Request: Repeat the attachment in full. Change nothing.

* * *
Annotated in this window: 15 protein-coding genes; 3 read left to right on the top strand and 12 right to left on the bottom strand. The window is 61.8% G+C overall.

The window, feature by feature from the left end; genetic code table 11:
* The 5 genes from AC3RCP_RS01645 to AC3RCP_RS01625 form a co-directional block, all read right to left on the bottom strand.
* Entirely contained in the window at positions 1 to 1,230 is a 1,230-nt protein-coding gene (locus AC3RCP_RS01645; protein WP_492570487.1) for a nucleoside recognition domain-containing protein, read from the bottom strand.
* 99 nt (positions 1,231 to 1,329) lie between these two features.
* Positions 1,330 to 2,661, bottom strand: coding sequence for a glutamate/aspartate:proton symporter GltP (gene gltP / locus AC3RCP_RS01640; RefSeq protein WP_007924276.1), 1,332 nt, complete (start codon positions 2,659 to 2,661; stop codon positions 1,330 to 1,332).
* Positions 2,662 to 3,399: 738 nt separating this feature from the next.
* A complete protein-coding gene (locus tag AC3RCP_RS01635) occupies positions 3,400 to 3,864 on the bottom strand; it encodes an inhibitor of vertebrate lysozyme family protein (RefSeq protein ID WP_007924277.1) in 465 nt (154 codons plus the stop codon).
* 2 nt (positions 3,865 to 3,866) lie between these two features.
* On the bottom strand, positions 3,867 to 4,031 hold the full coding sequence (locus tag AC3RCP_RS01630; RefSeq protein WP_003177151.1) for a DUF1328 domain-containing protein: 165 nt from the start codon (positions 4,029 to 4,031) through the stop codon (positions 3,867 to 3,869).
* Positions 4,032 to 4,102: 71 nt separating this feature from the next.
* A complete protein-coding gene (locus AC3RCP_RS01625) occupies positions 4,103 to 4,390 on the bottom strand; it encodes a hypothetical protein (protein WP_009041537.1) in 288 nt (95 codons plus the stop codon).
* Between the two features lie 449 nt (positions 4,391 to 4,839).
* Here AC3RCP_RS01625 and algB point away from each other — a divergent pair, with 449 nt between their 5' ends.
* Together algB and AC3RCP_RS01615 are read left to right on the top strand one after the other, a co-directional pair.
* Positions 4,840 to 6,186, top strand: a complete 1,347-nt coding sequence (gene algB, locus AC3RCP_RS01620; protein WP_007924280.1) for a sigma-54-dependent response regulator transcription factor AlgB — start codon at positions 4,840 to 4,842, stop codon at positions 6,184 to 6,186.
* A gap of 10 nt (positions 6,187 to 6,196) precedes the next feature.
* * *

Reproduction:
Annotated in this window: 15 protein-coding genes; 3 read left to right on the top strand and 12 right to left on the bottom strand. The window is 61.8% G+C overall.

The window, feature by feature from the left end; genetic code table 11:
* The 5 genes from AC3RCP_RS01645 to AC3RCP_RS01625 form a co-directional block, all read right to left on the bottom strand.
* Entirely contained in the window at positions 1 to 1,230 is a 1,230-nt protein-coding gene (locus AC3RCP_RS01645; protein WP_492570487.1) for a nucleoside recognition domain-containing protein, read from the bottom strand.
* 99 nt (positions 1,231 to 1,329) lie between these two features.
* Positions 1,330 to 2,661, bottom strand: coding sequence for a glutamate/aspartate:proton symporter GltP (gene gltP / locus AC3RCP_RS01640; RefSeq protein WP_007924276.1), 1,332 nt, complete (start codon positions 2,659 to 2,661; stop codon positions 1,330 to 1,332).
* Positions 2,662 to 3,399: 738 nt separating this feature from the next.
* A complete protein-coding gene (locus tag AC3RCP_RS01635) occupies positions 3,400 to 3,864 on the bottom strand; it encodes an inhibitor of vertebrate lysozyme family protein (RefSeq protein ID WP_007924277.1) in 465 nt (154 codons plus the stop codon).
* 2 nt (positions 3,865 to 3,866) lie between these two features.
* On the bottom strand, positions 3,867 to 4,031 hold the full coding sequence (locus tag AC3RCP_RS01630; RefSeq protein WP_003177151.1) for a DUF1328 domain-containing protein: 165 nt from the start codon (positions 4,029 to 4,031) through the stop codon (positions 3,867 to 3,869).
* Positions 4,032 to 4,102: 71 nt separating this feature from the next.
* A complete protein-coding gene (locus AC3RCP_RS01625) occupies positions 4,103 to 4,390 on the bottom strand; it encodes a hypothetical protein (protein WP_009041537.1) in 288 nt (95 codons plus the stop codon).
* Between the two features lie 449 nt (positions 4,391 to 4,839).
* Here AC3RCP_RS01625 and algB point away from each other — a divergent pair, with 449 nt between their 5' ends.
* Together algB and AC3RCP_RS01615 are read left to right on the top strand one after the other, a co-directional pair.
* Positions 4,840 to 6,186, top strand: a complete 1,347-nt coding sequence (gene algB, locus AC3RCP_RS01620; protein WP_007924280.1) for a sigma-54-dependent response regulator transcription factor AlgB — start codon at positions 4,840 to 4,842, stop codon at positions 6,184 to 6,186.
* A gap of 10 nt (positions 6,187 to 6,196) precedes the next feature.